Family Law

Family law has become a major component of law, including such legal issues as divorce, child custody, paternity, adoption, domestic violence, and other matters. In particular, divorces have created a growing need for lawyers who can handle the complex and sensitive issues involved in such cases.

A family law attorney can help a client navigate through the legal obstacles in a divorce to obtain the most favorable settlement or financial outcome for the client. It may be particularly advisable to have an attorney in a case involving the division of very valuable assets. An attorney can also assist a client to obtain a favorable outcome with regard to a child custody or alimony dispute. Though it may be attractive to think of the legal system as fair and objective, a person representing himself or herself may have to deal with the cognitive bias of the judge regarding those who represent themselves, and thus not be given as much flexibility or consideration as would be given to an attorney.

A divorce attorney who is experienced in the technical aspects of a divorce proceeding can also provide peace of mind to a client, allowing the client to focus on other things. Those who handle their divorces without legal representation are more likely to make mistakes that may cost them time and more money in the long run.

Another aspect to family law that has seen enormous growth are paternity cases, especially with the advent of DNA testing. Now, more than ever, the determination of biological relationships can be made with great accuracy in a scientific manner. DNA testing can provide a high probability that a person is a biological father, and can exclude a person who is not the biological father with 100 percent accuracy.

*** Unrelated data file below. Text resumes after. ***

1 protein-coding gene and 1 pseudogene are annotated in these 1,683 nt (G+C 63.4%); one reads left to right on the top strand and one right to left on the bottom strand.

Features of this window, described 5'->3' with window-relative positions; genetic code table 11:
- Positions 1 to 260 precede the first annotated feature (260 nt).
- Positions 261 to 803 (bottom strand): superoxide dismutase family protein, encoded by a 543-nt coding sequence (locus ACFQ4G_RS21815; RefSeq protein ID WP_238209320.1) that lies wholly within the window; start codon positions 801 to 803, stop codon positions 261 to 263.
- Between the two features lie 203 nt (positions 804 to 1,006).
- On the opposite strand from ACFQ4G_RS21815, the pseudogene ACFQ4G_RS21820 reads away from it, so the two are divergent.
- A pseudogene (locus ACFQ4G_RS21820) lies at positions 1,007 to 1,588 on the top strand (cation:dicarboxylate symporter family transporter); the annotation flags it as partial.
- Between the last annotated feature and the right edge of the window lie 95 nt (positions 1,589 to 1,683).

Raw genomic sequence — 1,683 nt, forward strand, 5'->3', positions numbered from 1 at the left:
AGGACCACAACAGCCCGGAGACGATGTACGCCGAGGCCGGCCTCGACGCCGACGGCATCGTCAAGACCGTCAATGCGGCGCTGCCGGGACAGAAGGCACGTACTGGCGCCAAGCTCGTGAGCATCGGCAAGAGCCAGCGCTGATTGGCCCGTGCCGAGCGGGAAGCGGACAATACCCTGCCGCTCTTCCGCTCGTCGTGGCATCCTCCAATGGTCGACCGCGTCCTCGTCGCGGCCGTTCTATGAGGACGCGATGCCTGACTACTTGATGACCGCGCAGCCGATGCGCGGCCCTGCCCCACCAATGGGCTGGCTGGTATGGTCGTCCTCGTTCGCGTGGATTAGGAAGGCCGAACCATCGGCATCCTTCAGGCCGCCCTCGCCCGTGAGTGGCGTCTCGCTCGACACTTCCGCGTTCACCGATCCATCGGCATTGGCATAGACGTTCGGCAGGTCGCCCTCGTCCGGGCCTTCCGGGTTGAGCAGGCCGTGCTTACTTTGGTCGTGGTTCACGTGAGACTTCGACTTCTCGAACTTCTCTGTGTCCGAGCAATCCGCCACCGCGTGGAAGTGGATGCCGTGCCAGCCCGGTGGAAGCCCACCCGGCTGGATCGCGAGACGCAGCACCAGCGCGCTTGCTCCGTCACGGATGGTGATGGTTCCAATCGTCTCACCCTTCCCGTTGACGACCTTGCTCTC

DNA tests can establish if a person is legally obligated to support a child, and conversely they can exonerate men who are falsely accused of being the biological father to a child so that they do not have to support them as if they were. These tests can also provide some men with a sense of closure in case there is uncertainty as to whether they are related to a child.

All states have enforcement measures for men deemed to be fathers under the law — or to have paternity. States can track down fathers by DMV records, employment records, social security numbers, and other methods to compel support for a child. Those who are found to be “deadbeat dads” may have their property seized, wages garnished, and can even be jailed.

In cases of domestic violence, besides criminal proceedings against an abuser there may also be civil proceedings. Domestic violence may involve the cost of hospitalization or treatment for injury, as well as emotional distress. In a civil case for domestic violence, the testimony of a mental health expert, such as a psychiatrist, psychologist, or counselor may be beneficial for a plaintiff to prove the extent of psychological trauma he or she has suffered. Victims who have been stalked in particular may have a claim for emotional distress.

We aim to provide the public with information and resources to deal with these and other matters related to family law.